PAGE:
Head and neck cancer is a significant global public health problem. Overall, 57.5% of global head and neck cancers occur in Asia [1]. In India, head and neck cancer accounts for 30% of all cancer burden and majority of these patients present with locally advanced stages [2]. Tobacco consumption habits such as bidi smoking, tobacco chewing and cigarette smoking are primarily responsible for the high prevalence of these cancers. Treatment of locally advanced head and neck cancer is a clinical challenge and requires aggressive and concerted measures. Radiotherapy with concurrent chemotherapy is the standard curative treatment strategy for the locally advanced head and neck cancer. The ultimate aim of radiation therapy is the maximum local control of the tumor with minimal toxicity. Introduction of three-dimensional conformal radiotherapy (3D-CRT) allowed irradiating the target volumes more precisely with better sparing of surrounding healthy tissues. Advent of intensity-modulated radiotherapy (IMRT) facilitated even more conformity in dose shaping, providing higher dose to target volumes, further limiting the dose to organs at risk thus leading to less toxicity [3,4]. IMRT is a modern form of conformal radiotherapy and it is of greater value for target volumes with complex shapes with close proximity to radiosensitive organs at risk (OAR) and normal tissues. IMRT can be applied by using either sequential boost intensity-modulated radiotherapy (SEQ-IMRT) or simultaneous integrated boost intensity-modulated radiotherapy (SIB-IMRT) technique. SEQ-IMRT consists of two phases with shrinking field approach, in first phase large volumes with the gross tumor and the elective nodal region with clinical target volume (CTV) are irradiated, followed by the cone-down plan or sequential boost in second phase to irradiate the gross tumor only. SIB-IMRT has a single treatment plan for the entire course of the treatment with different radiation doses and intensities appropriate for gross tumor volume (GTV) and elective nodal region including CTV. Mohan et al. [5] introduced the term “simultaneous integrated boost” to describe the delivery of different doses per fraction to different target regions including prophylactic lower dose to CTV and curative higher dose to GTV. SEQ-IMRT uses a conventional 1.8–2 Gy per fraction throughout the entire course of radiation treatment with shrinking field approach, while SIB-IMRT delivers 2.2 Gy per fraction to the gross tumor and boost volume and a 1.8 Gy per fraction to the elective volume in the same treatment session. SIB-IMRT and SEQ-IMRT both techniques are being used widely in current practice. However, clinical studies and randomized trials comparing SIB-IMRT and SEQ-IMRT for locally advanced head and neck cancer are scarce and the relative efficacy and toxicities of each technique remain unexplored. In this prospective, randomized study we aimed to compare the acute toxicities and objective response rates between SIB-IMRT and SEQ-IMRT in patients with locally advanced carcinoma of oropharynx, hypopharynx and larynx.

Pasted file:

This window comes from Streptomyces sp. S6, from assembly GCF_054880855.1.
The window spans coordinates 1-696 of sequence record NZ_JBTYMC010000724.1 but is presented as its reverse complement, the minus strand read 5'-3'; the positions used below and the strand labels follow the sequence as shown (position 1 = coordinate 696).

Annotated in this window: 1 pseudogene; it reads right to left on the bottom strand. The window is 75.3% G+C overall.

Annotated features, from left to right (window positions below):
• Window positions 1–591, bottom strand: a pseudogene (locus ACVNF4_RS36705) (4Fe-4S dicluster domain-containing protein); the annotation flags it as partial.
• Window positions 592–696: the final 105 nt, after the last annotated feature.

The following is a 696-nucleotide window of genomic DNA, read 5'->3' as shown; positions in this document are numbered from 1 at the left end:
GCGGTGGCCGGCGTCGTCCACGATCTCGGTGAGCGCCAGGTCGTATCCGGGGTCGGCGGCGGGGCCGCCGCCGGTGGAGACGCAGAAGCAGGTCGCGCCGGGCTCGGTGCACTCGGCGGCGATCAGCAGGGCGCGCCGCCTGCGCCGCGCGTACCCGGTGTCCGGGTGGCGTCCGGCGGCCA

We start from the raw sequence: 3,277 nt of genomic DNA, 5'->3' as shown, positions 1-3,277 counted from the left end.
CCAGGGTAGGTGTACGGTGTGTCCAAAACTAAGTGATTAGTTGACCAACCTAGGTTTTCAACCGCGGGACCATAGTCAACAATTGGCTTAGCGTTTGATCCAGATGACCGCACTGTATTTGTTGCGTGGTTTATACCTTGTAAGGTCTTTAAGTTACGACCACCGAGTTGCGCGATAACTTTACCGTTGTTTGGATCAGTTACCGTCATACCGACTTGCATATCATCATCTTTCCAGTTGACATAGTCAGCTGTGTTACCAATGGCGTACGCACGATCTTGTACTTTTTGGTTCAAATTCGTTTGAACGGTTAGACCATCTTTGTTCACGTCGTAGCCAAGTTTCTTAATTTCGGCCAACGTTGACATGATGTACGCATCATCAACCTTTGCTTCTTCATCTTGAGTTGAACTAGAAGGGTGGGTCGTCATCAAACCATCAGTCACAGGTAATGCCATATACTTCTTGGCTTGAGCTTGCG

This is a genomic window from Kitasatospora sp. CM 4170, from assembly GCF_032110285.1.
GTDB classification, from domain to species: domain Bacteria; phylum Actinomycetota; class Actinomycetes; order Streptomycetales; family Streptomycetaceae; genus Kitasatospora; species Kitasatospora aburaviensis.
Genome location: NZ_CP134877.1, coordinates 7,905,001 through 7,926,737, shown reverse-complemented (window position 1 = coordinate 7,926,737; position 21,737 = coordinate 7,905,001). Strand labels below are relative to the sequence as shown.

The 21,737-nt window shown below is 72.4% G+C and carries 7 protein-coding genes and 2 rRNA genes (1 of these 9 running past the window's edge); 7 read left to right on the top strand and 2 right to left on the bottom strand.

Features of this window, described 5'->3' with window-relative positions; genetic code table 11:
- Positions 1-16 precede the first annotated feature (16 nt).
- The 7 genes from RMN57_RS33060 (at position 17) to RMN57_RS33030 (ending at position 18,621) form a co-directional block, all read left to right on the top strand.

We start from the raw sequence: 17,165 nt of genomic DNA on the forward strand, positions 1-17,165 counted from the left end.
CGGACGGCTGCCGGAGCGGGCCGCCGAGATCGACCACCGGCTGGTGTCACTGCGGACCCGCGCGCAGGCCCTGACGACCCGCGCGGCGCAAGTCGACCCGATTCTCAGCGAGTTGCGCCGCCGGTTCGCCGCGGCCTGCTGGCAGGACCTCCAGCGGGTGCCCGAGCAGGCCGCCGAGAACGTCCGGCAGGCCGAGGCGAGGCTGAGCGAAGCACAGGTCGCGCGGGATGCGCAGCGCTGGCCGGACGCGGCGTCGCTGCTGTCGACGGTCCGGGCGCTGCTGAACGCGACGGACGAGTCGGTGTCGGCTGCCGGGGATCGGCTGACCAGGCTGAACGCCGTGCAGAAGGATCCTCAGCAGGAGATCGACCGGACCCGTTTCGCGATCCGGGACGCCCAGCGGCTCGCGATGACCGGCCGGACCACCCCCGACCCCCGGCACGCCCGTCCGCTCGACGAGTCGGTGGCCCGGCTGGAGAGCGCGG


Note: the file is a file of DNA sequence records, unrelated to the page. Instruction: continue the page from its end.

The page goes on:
Materials and Methods